By Ally Marotti for the CheapTickets Travel Blog
Nothing tops a good summer concert. But sometimes jumbo shows at sports stadiums just don't provide the ambiance you're craving. Luckily, America has been graced with the glory of multiple breathtaking outdoor concert venues. Whether they're built right into their surroundings or have been turned into works of art, these venues are sure to satiate that live-music-on-a-summer-night need.
Red Rocks Amphitheatre -- Morrison, Colorado
Located just outside of Denver, Red Rocks consistently tops the list of coolest outdoor theaters in America. And it's easy to see why: The open-air theater is framed by shockingly red rocks, jutting out in every direction. On the schedule for this summer are The Lumineers, The National, Bob Dylan, Odesza and more. Red Rocks hosts other events too, like yoga, fitness challenges and movie screenings. And attendees can usually expect to enjoy the show while drinking a cold one from one of Denver's many craft breweries.
Jay Pritzker Pavilion -- Chicago, Illinois
Pritzker Pavilion has been fostering perfect views of Chicago's skyline from its Millennium Park outpost since 2004. It has 4,000 seats, and the lawn seats roughly 7,000. Most concerts are free and BYOB--though this summer's Flight of the Conchords and Wilco shows are worth shelling out a little money for--and Chicagoans flock here with blanket and alcohol in hand as soon as it's warm enough to not need 8 sweaters. And a winter coat. Whether or not there's a concert, the pavilion itself is worth visiting, if only for the photo op--a giant steel ribbon structure frames the stage, and a web of crisscrossing steel pipes stretch over the pavilion and entire 95,000-square-foot lawn. It's more art than building. In fact, the city had to designate it as a piece of art to circumnavigate some building height restrictions.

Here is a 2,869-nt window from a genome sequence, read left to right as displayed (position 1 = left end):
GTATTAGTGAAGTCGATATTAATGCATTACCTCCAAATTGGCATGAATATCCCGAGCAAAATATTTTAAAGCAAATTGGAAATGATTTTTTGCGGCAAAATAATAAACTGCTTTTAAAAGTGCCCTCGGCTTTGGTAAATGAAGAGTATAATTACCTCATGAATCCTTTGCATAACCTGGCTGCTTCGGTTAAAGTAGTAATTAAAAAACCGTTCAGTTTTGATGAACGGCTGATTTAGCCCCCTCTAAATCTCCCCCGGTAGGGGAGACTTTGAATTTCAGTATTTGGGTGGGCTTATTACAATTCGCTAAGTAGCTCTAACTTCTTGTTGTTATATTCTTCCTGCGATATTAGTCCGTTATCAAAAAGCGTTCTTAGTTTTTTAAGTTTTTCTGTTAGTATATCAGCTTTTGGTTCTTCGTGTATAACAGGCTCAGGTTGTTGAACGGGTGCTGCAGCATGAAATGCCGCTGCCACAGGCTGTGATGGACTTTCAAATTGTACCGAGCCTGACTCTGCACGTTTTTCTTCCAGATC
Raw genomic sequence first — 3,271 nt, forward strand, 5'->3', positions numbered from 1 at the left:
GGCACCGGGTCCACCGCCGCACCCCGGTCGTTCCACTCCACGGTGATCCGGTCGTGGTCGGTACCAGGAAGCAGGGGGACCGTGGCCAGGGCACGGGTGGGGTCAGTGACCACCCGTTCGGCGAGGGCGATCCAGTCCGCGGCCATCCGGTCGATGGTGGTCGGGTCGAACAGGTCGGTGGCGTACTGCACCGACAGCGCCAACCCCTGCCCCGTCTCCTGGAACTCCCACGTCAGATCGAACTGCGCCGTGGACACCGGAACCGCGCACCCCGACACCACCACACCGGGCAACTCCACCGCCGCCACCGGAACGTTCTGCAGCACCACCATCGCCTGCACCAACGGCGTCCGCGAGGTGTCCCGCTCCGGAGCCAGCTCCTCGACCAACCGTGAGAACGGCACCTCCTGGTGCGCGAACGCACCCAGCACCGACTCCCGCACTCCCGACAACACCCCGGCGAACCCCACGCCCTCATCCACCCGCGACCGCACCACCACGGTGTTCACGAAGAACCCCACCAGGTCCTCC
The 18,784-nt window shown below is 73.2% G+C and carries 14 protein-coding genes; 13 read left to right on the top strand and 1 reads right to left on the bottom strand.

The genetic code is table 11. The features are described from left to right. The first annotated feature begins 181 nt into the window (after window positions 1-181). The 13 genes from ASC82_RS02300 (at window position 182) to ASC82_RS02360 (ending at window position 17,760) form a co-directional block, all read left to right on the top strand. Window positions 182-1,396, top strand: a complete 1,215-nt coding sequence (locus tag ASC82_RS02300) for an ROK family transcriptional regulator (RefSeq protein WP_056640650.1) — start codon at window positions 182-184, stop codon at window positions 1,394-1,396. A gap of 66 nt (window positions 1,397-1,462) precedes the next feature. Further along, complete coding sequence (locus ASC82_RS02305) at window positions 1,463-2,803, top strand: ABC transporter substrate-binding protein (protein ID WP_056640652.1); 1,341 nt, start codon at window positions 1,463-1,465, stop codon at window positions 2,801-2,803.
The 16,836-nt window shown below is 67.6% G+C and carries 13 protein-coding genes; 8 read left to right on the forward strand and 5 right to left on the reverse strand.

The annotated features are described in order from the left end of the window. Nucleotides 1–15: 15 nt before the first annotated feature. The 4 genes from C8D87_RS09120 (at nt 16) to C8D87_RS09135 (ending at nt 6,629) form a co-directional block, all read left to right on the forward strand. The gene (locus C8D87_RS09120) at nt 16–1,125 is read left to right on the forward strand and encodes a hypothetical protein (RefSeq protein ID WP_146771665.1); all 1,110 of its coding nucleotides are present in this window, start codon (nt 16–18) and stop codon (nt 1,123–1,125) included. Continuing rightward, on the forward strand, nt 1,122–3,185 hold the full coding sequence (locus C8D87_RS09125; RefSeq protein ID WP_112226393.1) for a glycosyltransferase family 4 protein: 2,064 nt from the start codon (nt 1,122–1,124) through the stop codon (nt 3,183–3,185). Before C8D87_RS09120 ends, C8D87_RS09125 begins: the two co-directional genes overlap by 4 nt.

Nikon at Jones Beach Theater -- Wantagh, New York
This theater is located inside a state park, and first opened in 1952 to host musicals. Back then it had a moat -- performers were brought to the stage in a boat and some of the scenery floated. That all changed after the first renovation, when the moat was filled in and seats were added closer to the stage. It had to undergo another major reno to the tune of $20 million after Hurricane Sandy hit hard in 2012. It reopened in spring of 2013, and only started selling alcohol outside of VIP boxes in 2014. Meaning this summer's headliners--Bad Company and Joe Walsh, Weezer and Panic at the Disco, and the BLI Summer Jam (with Meghan Trainor and Iggy Azalea)--will be that much more fun.
The Hollywood Bowl -- Hollywood, California
Nestled in the Hollywood hills, the Bowl opened in 1922 and rode the wave of Hollywood fame. Frank Sinatra played there in 1943, the Beatles in 1964, and a showcase of the world's best musicians followed. It's been the summer home of the Los Angeles Philharmonic since it opened, and has drawn famous visitors, from President FDR to Mickey Rooney. This summer's highlights include Janet Jackson, Paul Simon, The Cure with Twilight Sad and Steely Dan.
Gorge Amphitheatre -- George, Washington
This amphitheater is often considered one of the most scenic in the world, with sweeping views of the Columbia River and the foothills of the Cascade Range as its backdrop. The land on which it sits was originally set to be a vineyard. Instead, the Gorge opened in 1986, with a mind-blowing capacity of 27,500. Since then, it's held dozens of music festivals, one of the most notable being Sasquatch! Music Festival. Fans can actually camp at the Gorge for 24 hours on the day of the single show, or until noon the day after a festival ends. This summer, the amphitheater will also host the Paradiso Festival, the Watershed Festival and Phish.